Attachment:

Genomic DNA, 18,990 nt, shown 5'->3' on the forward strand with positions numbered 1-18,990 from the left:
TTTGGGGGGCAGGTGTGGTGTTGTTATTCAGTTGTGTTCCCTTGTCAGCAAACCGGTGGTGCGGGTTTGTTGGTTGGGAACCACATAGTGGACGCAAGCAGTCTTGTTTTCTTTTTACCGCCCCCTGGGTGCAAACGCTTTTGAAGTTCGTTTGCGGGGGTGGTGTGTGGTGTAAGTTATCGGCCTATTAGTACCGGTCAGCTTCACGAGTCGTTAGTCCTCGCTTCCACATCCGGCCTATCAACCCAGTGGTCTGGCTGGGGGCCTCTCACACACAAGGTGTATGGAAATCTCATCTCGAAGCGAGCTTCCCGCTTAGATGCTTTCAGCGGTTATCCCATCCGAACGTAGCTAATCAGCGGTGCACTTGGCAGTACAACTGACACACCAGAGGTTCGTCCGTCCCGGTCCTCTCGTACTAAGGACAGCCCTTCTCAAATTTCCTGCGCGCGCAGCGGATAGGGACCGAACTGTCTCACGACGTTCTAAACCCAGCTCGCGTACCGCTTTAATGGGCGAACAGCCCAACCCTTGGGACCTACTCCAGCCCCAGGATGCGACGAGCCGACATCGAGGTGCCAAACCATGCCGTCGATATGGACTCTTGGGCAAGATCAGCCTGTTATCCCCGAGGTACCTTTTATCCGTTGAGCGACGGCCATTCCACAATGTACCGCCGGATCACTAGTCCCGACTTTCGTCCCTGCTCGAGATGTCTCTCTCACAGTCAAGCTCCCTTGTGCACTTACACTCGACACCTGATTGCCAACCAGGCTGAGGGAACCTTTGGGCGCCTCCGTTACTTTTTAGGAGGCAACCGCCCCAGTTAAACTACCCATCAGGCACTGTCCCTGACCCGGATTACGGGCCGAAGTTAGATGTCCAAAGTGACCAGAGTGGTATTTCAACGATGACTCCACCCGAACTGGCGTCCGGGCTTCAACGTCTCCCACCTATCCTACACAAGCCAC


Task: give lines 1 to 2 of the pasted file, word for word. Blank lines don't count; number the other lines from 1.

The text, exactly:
Genomic DNA, 18,990 nt, shown 5'->3' on the forward strand with positions numbered 1-18,990 from the left:
TTTGGGGGGCAGGTGTGGTGTTGTTATTCAGTTGTGTTCCCTTGTCAGCAAACCGGTGGTGCGGGTTTGTTGGTTGGGAACCACATAGTGGACGCAAGCAGTCTTGTTTTCTTTTTACCGCCCCCTGGGTGCAAACGCTTTTGAAGTTCGTTTGCGGGGGTGGTGTGTGGTGTAAGTTATCGGCCTATTAGTACCGGTCAGCTTCACGAGTCGTTAGTCCTCGCTTCCACATCCGGCCTATCAACCCAGTGGTCTGGCTGGGGGCCTCTCACACACAAGGTGTATGGAAATCTCATCTCGAAGCGAGCTTCCCGCTTAGATGCTTTCAGCGGTTATCCCATCCGAACGTAGCTAATCAGCGGTGCACTTGGCAGTACAACTGACACACCAGAGGTTCGTCCGTCCCGGTCCTCTCGTACTAAGGACAGCCCTTCTCAAATTTCCTGCGCGCGCAGCGGATAGGGACCGAACTGTCTCACGACGTTCTAAACCCAGCTCGCGTACCGCTTTAATGGGCGAACAGCCCAACCCTTGGGACCTACTCCAGCCCCAGGATGCGACGAGCCGACATCGAGGTGCCAAACCATGCCGTCGATATGGACTCTTGGGCAAGATCAGCCTGTTATCCCCGAGGTACCTTTTATCCGTTGAGCGACGGCCATTCCACAATGTACCGCCGGATCACTAGTCCCGACTTTCGTCCCTGCTCGAGATGTCTCTCTCACAGTCAAGCTCCCTTGTGCACTTACACTCGACACCTGATTGCCAACCAGGCTGAGGGAACCTTTGGGCGCCTCCGTTACTTTTTAGGAGGCAACCGCCCCAGTTAAACTACCCATCAGGCACTGTCCCTGACCCGGATTACGGGCCGAAGTTAGATGTCCAAAGTGACCAGAGTGGTATTTCAACGATGACTCCACCCGAACTGGCGTCCGGGCTTCAACGTCTCCCACCTATCCTACACAAGCCAC